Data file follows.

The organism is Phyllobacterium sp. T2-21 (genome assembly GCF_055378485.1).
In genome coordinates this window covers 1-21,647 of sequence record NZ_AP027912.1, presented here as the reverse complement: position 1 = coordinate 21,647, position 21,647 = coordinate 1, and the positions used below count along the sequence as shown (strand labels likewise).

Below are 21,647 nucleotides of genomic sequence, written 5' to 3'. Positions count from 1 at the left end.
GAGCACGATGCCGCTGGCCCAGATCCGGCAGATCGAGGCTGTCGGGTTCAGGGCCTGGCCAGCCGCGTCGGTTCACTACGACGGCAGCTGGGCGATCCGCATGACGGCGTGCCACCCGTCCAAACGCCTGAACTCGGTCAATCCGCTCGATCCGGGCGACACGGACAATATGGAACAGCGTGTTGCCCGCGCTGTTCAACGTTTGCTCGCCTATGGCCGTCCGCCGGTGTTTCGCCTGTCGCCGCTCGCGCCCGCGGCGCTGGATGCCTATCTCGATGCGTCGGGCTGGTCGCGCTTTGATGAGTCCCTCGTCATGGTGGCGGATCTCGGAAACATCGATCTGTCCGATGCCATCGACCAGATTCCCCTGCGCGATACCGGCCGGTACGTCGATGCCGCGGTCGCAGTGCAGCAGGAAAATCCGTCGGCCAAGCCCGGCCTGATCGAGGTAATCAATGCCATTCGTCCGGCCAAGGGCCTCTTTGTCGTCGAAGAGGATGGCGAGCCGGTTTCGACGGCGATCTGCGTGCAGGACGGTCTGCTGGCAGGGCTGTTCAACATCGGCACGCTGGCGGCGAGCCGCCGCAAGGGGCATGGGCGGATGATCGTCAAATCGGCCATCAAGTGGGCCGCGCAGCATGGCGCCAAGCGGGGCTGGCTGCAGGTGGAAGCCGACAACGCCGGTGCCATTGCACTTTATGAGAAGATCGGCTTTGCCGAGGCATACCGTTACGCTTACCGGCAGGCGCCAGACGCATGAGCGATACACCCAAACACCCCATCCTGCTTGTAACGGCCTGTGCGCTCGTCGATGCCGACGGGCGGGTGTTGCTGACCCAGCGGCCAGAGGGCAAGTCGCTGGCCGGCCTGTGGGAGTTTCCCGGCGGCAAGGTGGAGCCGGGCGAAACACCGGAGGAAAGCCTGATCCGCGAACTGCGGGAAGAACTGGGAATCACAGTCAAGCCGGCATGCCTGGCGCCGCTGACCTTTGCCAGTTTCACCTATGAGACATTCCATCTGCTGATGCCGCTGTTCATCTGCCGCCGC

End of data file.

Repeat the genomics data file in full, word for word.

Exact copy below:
The organism is Phyllobacterium sp. T2-21 (genome assembly GCF_055378485.1).
In genome coordinates this window covers 1-21,647 of sequence record NZ_AP027912.1, presented here as the reverse complement: position 1 = coordinate 21,647, position 21,647 = coordinate 1, and the positions used below count along the sequence as shown (strand labels likewise).

Below are 21,647 nucleotides of genomic sequence, written 5' to 3'. Positions count from 1 at the left end.
GAGCACGATGCCGCTGGCCCAGATCCGGCAGATCGAGGCTGTCGGGTTCAGGGCCTGGCCAGCCGCGTCGGTTCACTACGACGGCAGCTGGGCGATCCGCATGACGGCGTGCCACCCGTCCAAACGCCTGAACTCGGTCAATCCGCTCGATCCGGGCGACACGGACAATATGGAACAGCGTGTTGCCCGCGCTGTTCAACGTTTGCTCGCCTATGGCCGTCCGCCGGTGTTTCGCCTGTCGCCGCTCGCGCCCGCGGCGCTGGATGCCTATCTCGATGCGTCGGGCTGGTCGCGCTTTGATGAGTCCCTCGTCATGGTGGCGGATCTCGGAAACATCGATCTGTCCGATGCCATCGACCAGATTCCCCTGCGCGATACCGGCCGGTACGTCGATGCCGCGGTCGCAGTGCAGCAGGAAAATCCGTCGGCCAAGCCCGGCCTGATCGAGGTAATCAATGCCATTCGTCCGGCCAAGGGCCTCTTTGTCGTCGAAGAGGATGGCGAGCCGGTTTCGACGGCGATCTGCGTGCAGGACGGTCTGCTGGCAGGGCTGTTCAACATCGGCACGCTGGCGGCGAGCCGCCGCAAGGGGCATGGGCGGATGATCGTCAAATCGGCCATCAAGTGGGCCGCGCAGCATGGCGCCAAGCGGGGCTGGCTGCAGGTGGAAGCCGACAACGCCGGTGCCATTGCACTTTATGAGAAGATCGGCTTTGCCGAGGCATACCGTTACGCTTACCGGCAGGCGCCAGACGCATGAGCGATACACCCAAACACCCCATCCTGCTTGTAACGGCCTGTGCGCTCGTCGATGCCGACGGGCGGGTGTTGCTGACCCAGCGGCCAGAGGGCAAGTCGCTGGCCGGCCTGTGGGAGTTTCCCGGCGGCAAGGTGGAGCCGGGCGAAACACCGGAGGAAAGCCTGATCCGCGAACTGCGGGAAGAACTGGGAATCACAGTCAAGCCGGCATGCCTGGCGCCGCTGACCTTTGCCAGTTTCACCTATGAGACATTCCATCTGCTGATGCCGCTGTTCATCTGCCGCCGC